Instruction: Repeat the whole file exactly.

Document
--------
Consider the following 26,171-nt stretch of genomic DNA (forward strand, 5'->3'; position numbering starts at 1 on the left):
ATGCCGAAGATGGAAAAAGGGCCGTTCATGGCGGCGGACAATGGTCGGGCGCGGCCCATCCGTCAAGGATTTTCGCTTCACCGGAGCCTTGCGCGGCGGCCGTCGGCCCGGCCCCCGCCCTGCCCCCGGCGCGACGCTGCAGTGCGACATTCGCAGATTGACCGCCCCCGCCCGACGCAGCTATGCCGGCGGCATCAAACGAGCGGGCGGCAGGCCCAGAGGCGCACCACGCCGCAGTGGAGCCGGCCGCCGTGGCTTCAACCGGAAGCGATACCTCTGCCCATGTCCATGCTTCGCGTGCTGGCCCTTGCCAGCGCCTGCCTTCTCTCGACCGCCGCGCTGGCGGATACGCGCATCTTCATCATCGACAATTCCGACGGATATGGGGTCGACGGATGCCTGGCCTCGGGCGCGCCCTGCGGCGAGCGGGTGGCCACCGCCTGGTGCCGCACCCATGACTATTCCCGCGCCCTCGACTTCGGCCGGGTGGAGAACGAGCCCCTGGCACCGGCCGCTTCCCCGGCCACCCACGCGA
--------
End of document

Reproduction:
Consider the following 26,171-nt stretch of genomic DNA (forward strand, 5'->3'; position numbering starts at 1 on the left):
ATGCCGAAGATGGAAAAAGGGCCGTTCATGGCGGCGGACAATGGTCGGGCGCGGCCCATCCGTCAAGGATTTTCGCTTCACCGGAGCCTTGCGCGGCGGCCGTCGGCCCGGCCCCCGCCCTGCCCCCGGCGCGACGCTGCAGTGCGACATTCGCAGATTGACCGCCCCCGCCCGACGCAGCTATGCCGGCGGCATCAAACGAGCGGGCGGCAGGCCCAGAGGCGCACCACGCCGCAGTGGAGCCGGCCGCCGTGGCTTCAACCGGAAGCGATACCTCTGCCCATGTCCATGCTTCGCGTGCTGGCCCTTGCCAGCGCCTGCCTTCTCTCGACCGCCGCGCTGGCGGATACGCGCATCTTCATCATCGACAATTCCGACGGATATGGGGTCGACGGATGCCTGGCCTCGGGCGCGCCCTGCGGCGAGCGGGTGGCCACCGCCTGGTGCCGCACCCATGACTATTCCCGCGCCCTCGACTTCGGCCGGGTGGAGAACGAGCCCCTGGCACCGGCCGCTTCCCCGGCCACCCACGCGA